Coronavirus and the latest indicators for the UK economy and society: 25 June 2020

Early experimental data on the impact of the coronavirus (COVID-19) on the UK economy and society. These faster indicators are created using rapid response surveys, novel data sources and experimental methods.

This is not the latest release. View latest release

Cyswllt:
Email Chloe Gibbs

Dyddiad y datganiad:
25 June 2020

Cyhoeddiad nesaf:
2 July 2020

1. Main points

  • The latest Opinions and Lifestyle Survey (OPN) (collected 18 to 21 June 2020) showed 44% of working adults in Great Britain had travelled to work in the past seven days, an increase from 41% the previous week, following a shift from remote working to travelling to work. 

  • This supplements the latest Business Impact of Coronavirus Survey (BICS), which showed 2% of the UK workforce in businesses continuing to trade had returned from remote working in the past two weeks; 7% of the total workforce had also returned from furlough. 

  • 64% of businesses trading between 1 and 14 June 2020 reported that their turnover was below normal expectations for this time of year.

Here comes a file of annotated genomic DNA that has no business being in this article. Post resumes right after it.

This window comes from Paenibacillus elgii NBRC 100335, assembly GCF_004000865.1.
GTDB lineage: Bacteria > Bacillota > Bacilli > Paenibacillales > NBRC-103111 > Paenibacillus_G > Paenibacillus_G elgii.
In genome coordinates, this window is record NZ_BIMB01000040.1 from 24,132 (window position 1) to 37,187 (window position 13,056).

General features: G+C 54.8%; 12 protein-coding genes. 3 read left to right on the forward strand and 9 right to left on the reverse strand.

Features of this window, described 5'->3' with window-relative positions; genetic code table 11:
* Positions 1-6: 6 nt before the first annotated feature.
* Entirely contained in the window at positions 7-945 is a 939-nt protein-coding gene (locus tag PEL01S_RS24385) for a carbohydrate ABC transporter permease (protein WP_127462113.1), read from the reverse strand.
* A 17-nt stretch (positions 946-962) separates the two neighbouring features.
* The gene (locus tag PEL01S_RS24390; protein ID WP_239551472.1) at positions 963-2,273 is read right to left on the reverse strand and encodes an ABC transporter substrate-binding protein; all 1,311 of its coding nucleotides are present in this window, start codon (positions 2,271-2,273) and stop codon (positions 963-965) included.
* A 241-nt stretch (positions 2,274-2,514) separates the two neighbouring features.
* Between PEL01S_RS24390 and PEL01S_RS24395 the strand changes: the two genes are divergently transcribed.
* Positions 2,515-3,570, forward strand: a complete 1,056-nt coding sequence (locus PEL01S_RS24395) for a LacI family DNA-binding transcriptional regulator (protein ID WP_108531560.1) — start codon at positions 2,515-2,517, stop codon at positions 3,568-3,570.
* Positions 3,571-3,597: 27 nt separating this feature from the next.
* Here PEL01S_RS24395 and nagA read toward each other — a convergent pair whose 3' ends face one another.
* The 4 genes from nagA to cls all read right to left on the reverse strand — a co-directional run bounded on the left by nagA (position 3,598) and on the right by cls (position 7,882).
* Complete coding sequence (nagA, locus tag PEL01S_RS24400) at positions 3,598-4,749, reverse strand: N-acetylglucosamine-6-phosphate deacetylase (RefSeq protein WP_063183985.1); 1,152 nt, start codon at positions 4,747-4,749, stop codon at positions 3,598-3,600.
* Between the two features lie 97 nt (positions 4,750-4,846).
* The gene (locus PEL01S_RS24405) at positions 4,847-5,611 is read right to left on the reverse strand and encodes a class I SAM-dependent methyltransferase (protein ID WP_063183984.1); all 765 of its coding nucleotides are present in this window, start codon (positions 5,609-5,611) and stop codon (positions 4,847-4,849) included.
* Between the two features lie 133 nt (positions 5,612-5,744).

• 43% of businesses continuing to trade said that capital expenditure had stopped or was lower than normal because of the coronavirus (COVID-19).

  • Between 12 June and 19 June 2020, the volume of job adverts in catering and hospitality increased from around 20% to 27% of its 2019 average; education also saw a large increase.

  • Overall, prices of items in the high-demand product (HDP) basket have decreased by 0.4% between weeks 13 and 14, the largest weekly fall seen since the series began on 16 March 2020.

  • Total daily ship visits increased in the latest period, from 335 average daily visits between 8 and 14 June 2020 to 369 visits between 15 and 21 June.

  • From 1 March to 16 June 2020, the Department for Work and Pensions received 3.3 million individual declarations and 1 million new claim advances to Universal Credit.

!

The Business Impact of COVID-19 Survey (BICS) is voluntary and currently unweighted, so it may only reflect the characteristics of those who responded. Online price change analysis is experimental and should not be compared with our regular consumer price statistics. Results presented are experimental.